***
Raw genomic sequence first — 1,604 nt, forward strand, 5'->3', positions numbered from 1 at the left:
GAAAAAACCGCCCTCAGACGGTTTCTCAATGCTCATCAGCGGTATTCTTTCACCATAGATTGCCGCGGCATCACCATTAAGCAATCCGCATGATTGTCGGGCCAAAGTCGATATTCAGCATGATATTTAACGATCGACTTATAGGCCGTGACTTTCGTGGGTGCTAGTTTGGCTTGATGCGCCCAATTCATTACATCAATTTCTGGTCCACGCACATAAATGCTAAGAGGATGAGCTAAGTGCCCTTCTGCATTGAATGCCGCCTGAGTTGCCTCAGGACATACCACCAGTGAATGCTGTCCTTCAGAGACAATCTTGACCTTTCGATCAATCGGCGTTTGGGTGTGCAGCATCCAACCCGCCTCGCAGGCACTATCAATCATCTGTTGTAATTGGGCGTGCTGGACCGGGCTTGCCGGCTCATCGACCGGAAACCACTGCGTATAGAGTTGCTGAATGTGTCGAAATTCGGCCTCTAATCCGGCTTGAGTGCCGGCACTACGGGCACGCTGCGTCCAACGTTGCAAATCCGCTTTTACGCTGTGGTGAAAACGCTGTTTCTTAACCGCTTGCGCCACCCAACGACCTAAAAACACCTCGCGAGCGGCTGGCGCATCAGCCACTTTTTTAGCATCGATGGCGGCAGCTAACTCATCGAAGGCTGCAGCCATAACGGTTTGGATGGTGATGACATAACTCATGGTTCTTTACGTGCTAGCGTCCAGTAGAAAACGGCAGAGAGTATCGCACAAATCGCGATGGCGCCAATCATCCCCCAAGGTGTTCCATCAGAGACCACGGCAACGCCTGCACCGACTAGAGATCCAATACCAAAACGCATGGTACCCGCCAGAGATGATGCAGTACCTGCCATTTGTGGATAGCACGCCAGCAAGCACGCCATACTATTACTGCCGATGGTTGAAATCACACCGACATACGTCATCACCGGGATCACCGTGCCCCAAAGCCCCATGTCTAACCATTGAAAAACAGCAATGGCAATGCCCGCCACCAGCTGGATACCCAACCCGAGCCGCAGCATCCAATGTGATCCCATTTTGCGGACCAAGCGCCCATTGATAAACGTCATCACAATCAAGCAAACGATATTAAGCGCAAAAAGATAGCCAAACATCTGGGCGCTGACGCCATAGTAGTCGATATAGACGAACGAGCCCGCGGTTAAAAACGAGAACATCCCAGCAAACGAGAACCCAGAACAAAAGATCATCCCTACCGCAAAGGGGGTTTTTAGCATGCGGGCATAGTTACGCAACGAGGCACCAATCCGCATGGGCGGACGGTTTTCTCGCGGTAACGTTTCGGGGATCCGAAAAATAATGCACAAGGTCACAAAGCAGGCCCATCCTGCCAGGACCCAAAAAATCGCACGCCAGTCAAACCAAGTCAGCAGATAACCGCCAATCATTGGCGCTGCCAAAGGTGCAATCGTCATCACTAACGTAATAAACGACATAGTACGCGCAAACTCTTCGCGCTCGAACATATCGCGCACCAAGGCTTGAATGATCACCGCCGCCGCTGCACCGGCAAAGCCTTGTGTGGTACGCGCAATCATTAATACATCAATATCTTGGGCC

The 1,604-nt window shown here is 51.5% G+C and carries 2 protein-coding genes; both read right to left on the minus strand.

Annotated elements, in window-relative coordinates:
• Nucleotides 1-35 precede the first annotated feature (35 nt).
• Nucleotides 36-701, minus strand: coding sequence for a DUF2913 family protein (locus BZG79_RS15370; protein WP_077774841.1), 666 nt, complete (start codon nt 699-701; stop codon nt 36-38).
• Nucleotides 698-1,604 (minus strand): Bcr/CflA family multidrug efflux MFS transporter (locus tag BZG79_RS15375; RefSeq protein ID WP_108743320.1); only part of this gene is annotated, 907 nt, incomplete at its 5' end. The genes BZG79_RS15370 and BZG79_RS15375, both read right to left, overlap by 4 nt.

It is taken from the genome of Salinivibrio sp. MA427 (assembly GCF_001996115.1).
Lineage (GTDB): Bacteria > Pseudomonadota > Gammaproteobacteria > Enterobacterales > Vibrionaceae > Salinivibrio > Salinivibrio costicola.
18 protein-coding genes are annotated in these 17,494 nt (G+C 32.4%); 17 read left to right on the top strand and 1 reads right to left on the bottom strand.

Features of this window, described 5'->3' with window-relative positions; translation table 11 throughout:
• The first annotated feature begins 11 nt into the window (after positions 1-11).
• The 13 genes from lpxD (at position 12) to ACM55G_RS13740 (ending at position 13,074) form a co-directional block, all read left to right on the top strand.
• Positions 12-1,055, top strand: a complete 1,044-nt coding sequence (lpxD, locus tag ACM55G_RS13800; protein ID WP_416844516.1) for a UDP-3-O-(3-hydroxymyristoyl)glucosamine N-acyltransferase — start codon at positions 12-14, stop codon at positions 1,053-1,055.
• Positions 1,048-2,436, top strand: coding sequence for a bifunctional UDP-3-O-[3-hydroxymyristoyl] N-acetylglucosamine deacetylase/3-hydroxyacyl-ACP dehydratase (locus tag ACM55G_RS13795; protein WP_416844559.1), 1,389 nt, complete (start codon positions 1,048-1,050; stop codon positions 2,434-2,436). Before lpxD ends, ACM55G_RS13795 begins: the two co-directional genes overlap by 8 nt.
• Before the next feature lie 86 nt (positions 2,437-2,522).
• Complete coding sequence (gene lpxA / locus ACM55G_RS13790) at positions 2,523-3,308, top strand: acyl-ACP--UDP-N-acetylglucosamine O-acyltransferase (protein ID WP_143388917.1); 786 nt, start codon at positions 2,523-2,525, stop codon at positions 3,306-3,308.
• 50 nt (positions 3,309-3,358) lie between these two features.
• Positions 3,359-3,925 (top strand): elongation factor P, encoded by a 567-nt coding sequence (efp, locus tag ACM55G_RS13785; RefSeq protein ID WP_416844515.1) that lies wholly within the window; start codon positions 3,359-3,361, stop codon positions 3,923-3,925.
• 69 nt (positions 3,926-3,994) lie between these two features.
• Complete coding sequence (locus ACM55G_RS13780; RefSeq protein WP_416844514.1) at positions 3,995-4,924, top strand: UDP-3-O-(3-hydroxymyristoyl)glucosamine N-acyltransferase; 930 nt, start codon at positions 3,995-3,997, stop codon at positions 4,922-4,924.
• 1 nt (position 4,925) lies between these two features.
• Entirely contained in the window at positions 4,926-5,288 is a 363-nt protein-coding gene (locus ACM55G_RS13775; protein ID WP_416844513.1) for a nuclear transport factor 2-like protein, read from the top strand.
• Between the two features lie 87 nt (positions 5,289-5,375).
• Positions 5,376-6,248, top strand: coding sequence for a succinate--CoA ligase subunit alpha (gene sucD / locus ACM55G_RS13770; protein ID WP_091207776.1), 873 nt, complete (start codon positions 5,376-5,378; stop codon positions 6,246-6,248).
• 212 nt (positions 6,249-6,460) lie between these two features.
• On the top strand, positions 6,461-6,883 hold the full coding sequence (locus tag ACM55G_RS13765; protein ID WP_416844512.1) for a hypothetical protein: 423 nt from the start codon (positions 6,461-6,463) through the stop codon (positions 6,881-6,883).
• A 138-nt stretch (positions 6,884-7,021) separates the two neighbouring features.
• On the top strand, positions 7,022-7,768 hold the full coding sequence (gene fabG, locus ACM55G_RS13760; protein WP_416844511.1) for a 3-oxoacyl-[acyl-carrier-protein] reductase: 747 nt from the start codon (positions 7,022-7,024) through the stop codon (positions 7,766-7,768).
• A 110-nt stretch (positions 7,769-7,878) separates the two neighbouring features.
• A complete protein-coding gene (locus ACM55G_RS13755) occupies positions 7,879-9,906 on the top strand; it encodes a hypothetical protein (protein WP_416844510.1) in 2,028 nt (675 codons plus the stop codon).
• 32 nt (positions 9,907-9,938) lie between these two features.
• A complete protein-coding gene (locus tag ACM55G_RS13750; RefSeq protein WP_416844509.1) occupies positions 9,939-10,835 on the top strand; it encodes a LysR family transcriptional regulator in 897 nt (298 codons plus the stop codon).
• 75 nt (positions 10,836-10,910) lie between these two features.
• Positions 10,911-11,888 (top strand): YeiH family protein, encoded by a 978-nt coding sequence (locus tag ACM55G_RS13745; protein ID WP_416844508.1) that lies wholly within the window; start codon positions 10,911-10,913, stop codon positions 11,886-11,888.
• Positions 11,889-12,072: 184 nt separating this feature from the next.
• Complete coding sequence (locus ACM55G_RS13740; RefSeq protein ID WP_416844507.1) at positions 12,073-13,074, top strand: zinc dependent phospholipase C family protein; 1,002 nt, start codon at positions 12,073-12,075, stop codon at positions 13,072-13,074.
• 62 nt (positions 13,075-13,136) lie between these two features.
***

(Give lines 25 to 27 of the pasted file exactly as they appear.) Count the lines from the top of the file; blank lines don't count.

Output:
• Positions 5,376-6,248, top strand: coding sequence for a succinate--CoA ligase subunit alpha (gene sucD / locus ACM55G_RS13770; protein ID WP_091207776.1), 873 nt, complete (start codon positions 5,376-5,378; stop codon positions 6,246-6,248).
• 212 nt (positions 6,249-6,460) lie between these two features.
• On the top strand, positions 6,461-6,883 hold the full coding sequence (locus tag ACM55G_RS13765; protein ID WP_416844512.1) for a hypothetical protein: 423 nt from the start codon (positions 6,461-6,463) through the stop codon (positions 6,881-6,883).